When I Say Image, That’s Different Than Me

L.A. Expanded: Notes from the West Coast
A weekly column by Catherine Wagley

Mariah Garnett, "Encounters I May Or May Not Have Had With Peter Berlin," a 16mm installation

“What I advocate is threatening,” said Peter Berlin in 2004, talking to Butt magazine about his fondness for wearing nylons under tight, tight white shorts. The artist/porn star, who emerged in the 70s sporting a blond-ish pageboy haircut, explained he’s always running from police who claim he’s wearing only underwear. What does Berlin advocate? A certain breed of exhibitionism, a self-love frightening because of its frank completeness? Or an edgy artifice that’s some offshoot of camp? He often describes the moment he first really saw himself in the mirror and realized his image turned him on, but he doesn’t confuse self and reflection: “when I say image, that is different than me.” “Really,” he said, “the only compliment that I want is to walk on the street and see at least one other Peter Berlin, but I’ve never seen one.”

Six years later, Mariah Garnett paid Berlin that compliment. The L.A. artist performed him in a video, dressing, posing and turning as he would have, and playing with double exposures and self-photography just as he did. “Doesn’t she look like me?” the now-reclusive Berlin asked when Garnett met him to show him what she’d done.

The original video of Garnett as Berlin, the video of Garnett showing Berlin Garnett as Berlin, and the video of Garnett imagining meeting and making it with Berlin were all on view in Encounters I May Or May Not Have Had With Peter Berlin, an installation at Human Resources L.A. up for only a week. While these reflexive narrative plays were compelling, the installation’s highlight was even more so: a disco ball onto which two 16 mm films of Garnett as Berlin were projected. In the dark gallery, the ball reflected a flickering army of miniature mirror-like images. If you looked up at the reflections closest to the ceiling, you’d see Garnett’s head and chin, as you looked progressively lower, you’d be looking down her jauntily rotating body. She wore a leather jacket, white, well-packed undies, and not much else. When she turned to the front, and you saw her breasts, they didn’t break the façade or necessarily seem that feminine. Even if they had, Berlin-style masculinity was more an exaggerated attitude than a gender, and that blond bowl of hair could never be anything but androgynous.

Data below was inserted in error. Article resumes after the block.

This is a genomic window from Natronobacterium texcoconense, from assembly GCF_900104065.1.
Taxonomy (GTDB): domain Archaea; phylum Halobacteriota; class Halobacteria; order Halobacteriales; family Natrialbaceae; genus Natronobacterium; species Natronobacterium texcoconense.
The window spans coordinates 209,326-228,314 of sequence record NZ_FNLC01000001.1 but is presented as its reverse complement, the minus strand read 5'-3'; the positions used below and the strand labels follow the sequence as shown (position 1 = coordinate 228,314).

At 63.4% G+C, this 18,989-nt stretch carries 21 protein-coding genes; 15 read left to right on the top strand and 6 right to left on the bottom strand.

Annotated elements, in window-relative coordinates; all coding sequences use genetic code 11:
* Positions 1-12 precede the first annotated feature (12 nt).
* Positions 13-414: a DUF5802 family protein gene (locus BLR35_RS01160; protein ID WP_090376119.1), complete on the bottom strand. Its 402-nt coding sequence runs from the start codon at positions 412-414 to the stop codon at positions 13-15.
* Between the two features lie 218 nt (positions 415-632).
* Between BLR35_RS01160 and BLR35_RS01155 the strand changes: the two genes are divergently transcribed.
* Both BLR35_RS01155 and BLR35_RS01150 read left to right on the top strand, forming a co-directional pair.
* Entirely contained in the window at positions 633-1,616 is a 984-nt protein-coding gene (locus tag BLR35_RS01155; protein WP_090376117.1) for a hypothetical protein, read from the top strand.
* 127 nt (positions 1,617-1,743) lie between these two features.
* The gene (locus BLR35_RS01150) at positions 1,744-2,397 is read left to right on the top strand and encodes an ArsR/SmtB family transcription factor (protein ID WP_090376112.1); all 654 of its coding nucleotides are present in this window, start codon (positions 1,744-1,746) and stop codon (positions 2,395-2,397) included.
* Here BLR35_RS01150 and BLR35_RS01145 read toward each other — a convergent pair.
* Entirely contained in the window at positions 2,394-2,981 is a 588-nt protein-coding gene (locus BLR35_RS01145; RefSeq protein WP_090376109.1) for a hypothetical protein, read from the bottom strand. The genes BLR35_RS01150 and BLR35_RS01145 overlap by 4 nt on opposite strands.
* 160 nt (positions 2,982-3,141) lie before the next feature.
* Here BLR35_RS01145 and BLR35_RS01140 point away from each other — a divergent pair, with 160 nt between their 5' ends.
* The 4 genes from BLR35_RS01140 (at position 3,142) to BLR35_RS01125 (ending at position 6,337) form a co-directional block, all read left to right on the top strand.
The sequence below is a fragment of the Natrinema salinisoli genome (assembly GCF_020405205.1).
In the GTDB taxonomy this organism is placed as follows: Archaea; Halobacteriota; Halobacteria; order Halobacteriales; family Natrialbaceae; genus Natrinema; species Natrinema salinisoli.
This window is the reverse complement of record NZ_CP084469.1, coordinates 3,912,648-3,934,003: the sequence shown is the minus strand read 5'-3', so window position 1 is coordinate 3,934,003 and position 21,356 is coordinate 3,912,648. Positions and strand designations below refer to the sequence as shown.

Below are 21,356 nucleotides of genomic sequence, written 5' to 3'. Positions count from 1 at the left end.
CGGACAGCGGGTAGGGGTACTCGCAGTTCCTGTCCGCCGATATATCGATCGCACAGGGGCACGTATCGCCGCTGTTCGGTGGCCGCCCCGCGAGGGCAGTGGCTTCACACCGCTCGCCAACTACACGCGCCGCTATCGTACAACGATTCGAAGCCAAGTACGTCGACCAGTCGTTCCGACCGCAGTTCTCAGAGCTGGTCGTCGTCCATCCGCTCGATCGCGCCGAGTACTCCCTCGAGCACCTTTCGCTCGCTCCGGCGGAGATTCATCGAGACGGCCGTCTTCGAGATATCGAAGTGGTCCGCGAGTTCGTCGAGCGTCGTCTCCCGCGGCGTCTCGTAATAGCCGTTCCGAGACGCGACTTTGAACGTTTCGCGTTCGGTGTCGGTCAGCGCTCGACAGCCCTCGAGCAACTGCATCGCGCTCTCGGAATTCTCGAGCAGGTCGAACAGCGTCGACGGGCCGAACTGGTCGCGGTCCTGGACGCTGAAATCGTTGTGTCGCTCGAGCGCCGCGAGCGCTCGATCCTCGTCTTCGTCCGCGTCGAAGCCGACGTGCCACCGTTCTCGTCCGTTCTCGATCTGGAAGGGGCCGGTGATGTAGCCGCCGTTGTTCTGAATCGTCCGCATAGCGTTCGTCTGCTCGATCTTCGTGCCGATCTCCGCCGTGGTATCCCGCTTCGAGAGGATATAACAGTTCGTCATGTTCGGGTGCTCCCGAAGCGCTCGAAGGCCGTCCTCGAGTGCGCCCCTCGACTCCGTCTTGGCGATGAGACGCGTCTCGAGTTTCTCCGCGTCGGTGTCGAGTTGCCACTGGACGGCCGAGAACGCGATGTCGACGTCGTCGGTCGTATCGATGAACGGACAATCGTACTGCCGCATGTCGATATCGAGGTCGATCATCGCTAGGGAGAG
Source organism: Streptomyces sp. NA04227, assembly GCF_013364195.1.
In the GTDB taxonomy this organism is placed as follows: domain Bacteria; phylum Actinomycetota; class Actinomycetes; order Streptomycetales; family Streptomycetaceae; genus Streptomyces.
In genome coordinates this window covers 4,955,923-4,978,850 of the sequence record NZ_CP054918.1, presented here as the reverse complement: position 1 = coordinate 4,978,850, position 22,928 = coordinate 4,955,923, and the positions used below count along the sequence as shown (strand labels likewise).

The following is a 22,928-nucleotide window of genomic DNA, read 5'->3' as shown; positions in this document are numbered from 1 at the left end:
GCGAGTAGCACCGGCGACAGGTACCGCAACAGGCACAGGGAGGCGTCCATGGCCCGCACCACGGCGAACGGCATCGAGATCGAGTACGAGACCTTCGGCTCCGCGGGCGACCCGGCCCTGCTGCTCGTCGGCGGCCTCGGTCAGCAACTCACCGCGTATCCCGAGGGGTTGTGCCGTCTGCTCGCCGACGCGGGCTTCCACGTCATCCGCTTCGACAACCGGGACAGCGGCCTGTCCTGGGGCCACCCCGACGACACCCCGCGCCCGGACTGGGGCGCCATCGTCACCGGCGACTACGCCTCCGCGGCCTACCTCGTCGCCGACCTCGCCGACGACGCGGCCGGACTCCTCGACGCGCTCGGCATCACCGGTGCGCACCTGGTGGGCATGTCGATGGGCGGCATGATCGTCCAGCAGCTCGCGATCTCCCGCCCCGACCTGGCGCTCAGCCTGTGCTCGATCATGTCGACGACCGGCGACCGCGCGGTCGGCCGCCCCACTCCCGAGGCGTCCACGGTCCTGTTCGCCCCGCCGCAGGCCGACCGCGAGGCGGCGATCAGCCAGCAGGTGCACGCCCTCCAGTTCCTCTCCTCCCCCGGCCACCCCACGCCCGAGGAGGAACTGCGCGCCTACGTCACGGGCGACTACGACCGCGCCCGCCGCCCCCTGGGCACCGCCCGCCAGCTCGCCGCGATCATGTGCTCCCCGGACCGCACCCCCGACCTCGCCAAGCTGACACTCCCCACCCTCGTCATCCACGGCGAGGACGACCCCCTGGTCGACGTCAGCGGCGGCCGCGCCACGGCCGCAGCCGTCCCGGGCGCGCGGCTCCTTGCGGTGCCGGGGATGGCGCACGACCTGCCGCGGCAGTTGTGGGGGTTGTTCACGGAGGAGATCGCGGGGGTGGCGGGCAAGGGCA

Zoe Crosher, "The Unveiling of Michelle du Bois," Charlie James Installation view, 2010.

While Garnett’s installation closed the second week of October, another experiment in obsessive reenactment opened just down the street: Zoe Crosher’s The Unveiling of Michelle du Bois at Charlie James Gallery and the Dan Graham project space (a third component opens November 6 at Emma Gray Headquarters in Culver City, and even more du Bois is on view at the California Biennial). Crosher has inhabited an imaginary archive of an imaginary woman, who changed identities at will and tried her hand at being everything other than satisfied. Du Bois moonlighted as aspiring flight attendant, sex worker, housewife, socialite, etc. (or so I’m inferring), and so Crosher (or at least Crosher’s image), through du Bois, moonlights as all these things as well. As the story goes, du Bois photographed everything—all the changes in her guise have been documented. Photographing yourself performing yourself: du Bois resembles Berlin. Photographing yourself performing someone preoccupied with performing him/herself: Crosher resembles Garnett.

Zoe Crosher, "The Unvieling of Michelle du Bois," Emma Gray Headquarters, Installation view, 2010.

Jenny Holzer, feminist queen of expository, public self-searching in decades past, has become a sage-like twitter presence of late (though the artist isn’t actually behind the tweets). A recent post: KNOWING YOURSELF LETS YOU UNDERSTAND OTHERS BETTER. Crosher and Garnett, women artists of a different generation, might switch it up: UNDERSTANDING OTHERS LETS YOU KNOW YOURSELF. They might even drop the “your” and the “understanding”: OTHERS LET YOU KNOW A SELF. And that’s where their project becomes just as threatening as Peter Berlin’s self-image is when it parades in tight white shorts. If the goal isn’t some sort of gripping self-knowledge, than what is it? Can being others be the same as knowing others, or is inhabiting another’s body and using it to move through the world the definition of loneliness?